Many Mac OS X users lament the lack of sophisticated network analysis tools, often prevalent and seemingly prolific on Linux systems. What many don’t know is that Mac OS X comes with a built-in command-line tool to do all sorts of nifty things with Wi-Fi networks, from packet capture (traffic sniffing) to scanning nearby networks’ signal to noise ratios.
Mac OS X ships with a command-line tool called
airport that can do all sorts of nifty things with Wi-Fi networks. Unfortunately, it’s so squirreled away that most people don’t seem to know about it. The utility is part of the
Apple80211 Private Framework used to power your Mac’s Airport menubar icon.
Invoking the utility without arguments prints a useful (if incomplete) usage message. At a Terminal command prompt, type:
The tool let’s you do a number of interesting things, so it’s worth playing around with. While you’re playing, you may as well create a symlink (a shortcut) to the utility so you don’t have to type that long path name all the time:
sudo ln -s /System/Library/PrivateFrameworks/Apple80211.framework/Versions/Current/Resources/airport /usr/bin/airport
Among the easiest things you can do is print a list of the Wi-Fi networks within range of your computer, but unlike the Airport menubar item, this report shows you a bunch of extra, precise data, such as which encryption protocol (if any) is being used on the network:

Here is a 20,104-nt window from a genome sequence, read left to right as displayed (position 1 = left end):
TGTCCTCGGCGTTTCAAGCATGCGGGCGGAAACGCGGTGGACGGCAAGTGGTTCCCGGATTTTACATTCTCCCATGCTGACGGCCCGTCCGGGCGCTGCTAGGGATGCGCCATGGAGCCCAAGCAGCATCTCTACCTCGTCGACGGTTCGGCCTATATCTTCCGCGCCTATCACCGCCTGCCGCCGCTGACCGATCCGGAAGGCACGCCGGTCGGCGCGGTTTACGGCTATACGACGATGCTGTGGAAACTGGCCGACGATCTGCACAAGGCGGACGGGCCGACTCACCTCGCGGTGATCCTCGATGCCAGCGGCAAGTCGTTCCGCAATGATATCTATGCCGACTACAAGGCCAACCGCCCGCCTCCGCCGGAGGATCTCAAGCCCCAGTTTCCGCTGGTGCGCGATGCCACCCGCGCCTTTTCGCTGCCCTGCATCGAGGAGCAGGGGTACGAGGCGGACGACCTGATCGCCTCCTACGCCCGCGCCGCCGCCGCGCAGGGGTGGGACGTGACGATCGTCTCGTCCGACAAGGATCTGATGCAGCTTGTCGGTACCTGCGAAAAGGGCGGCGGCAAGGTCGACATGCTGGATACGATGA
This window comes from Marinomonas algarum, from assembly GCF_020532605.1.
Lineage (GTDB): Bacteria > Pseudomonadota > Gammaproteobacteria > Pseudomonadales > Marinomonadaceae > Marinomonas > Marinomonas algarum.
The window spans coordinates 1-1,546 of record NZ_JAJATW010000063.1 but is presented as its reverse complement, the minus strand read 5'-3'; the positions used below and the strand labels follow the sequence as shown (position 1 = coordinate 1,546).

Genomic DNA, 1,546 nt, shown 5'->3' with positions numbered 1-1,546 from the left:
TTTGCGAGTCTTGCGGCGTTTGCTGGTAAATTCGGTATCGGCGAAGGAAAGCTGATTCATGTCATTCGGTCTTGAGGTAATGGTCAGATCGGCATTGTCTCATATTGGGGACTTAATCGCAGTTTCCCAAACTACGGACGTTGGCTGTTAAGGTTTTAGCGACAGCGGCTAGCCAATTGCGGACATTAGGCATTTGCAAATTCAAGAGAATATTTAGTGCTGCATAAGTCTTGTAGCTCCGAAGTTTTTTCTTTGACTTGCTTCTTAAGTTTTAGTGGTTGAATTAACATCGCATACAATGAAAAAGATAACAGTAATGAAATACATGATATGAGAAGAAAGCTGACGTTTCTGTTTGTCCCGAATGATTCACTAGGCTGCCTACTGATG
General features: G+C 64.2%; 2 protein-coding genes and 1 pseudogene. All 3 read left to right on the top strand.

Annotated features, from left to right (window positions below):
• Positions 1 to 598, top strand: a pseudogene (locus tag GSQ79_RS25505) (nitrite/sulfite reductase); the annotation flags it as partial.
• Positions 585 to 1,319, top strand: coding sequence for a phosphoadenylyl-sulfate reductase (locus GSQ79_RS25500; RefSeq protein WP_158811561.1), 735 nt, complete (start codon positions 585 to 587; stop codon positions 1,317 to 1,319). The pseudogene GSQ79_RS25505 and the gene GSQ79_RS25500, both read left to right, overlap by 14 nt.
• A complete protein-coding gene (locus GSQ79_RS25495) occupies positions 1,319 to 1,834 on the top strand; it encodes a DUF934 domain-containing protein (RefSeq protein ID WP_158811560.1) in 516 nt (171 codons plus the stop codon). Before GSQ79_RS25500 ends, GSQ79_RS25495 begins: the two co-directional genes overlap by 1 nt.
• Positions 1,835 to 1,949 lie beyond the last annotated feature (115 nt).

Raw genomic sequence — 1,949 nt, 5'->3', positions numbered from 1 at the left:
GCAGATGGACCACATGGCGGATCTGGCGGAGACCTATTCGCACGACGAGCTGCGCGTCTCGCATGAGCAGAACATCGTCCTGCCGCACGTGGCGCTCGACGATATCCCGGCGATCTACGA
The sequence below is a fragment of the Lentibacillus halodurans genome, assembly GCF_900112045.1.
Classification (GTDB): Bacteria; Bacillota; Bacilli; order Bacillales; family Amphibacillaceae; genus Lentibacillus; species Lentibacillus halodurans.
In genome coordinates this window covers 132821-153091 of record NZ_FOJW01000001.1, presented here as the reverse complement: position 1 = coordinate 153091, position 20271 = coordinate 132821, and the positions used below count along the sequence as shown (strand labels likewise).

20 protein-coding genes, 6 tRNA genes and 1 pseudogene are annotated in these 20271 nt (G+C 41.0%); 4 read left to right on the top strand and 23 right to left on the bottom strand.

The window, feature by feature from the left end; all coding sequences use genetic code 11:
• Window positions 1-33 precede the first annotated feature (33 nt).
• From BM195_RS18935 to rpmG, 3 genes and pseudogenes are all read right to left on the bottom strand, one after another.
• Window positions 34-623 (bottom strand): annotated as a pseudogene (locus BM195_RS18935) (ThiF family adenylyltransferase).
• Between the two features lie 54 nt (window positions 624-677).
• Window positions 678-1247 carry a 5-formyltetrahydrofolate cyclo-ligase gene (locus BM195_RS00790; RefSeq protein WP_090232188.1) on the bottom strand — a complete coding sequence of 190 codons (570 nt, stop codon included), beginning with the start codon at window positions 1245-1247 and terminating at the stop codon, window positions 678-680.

$ airport en1 scan SSID BSSID RSSI CHANNEL HT CC SECURITY (auth/unicast/group) moscohome 00:22:6b:8b:86:51 -61 10 N -- WPA2(PSK/AES/AES) PUBLIC-455H 00:15:6d:60:95:d1 -82 1 N -- NONE Alex Network 00:1e:e5:24:c4:4f -86 1 Y TW WPA(PSK/TKIP,AES/TKIP) WPA2(PSK/TKIP,AES/TKIP) linksysELNIDO 00:21:29:a3:fd:99 -90 6 N -- WPA(PSK/AES,TKIP/TKIP) WPA2(PSK/AES,TKIP/TKIP) 2WIRE024 00:18:3f:02:2f:49 -88 6 N US WEP 2WIRE940 00:12:88:d9:85:41 -93 6 N US WEP
If I wanted to see which of my neighbors still haven’t upgraded from WEP, I could just filter using
airport en1 scan | grep WEP
More awesome, perhaps, is the tool’s ability to actually perform traffic sniffing and capture packets. Tell
sniff, and optionally provide a channel (which you now know thanks to your ability to
scan). You need to be an administrator (i.e., you need
sudo privileges) to do this:
sudo airport en1 sniff 6
This creates a file called
airportSniffXXXXXX.cap in the
/tmp directory, where
XXXXXX is a string for uniqueness. You can then feed this file into your favorite network analyzer such as Wireshark to examine the traffic offline.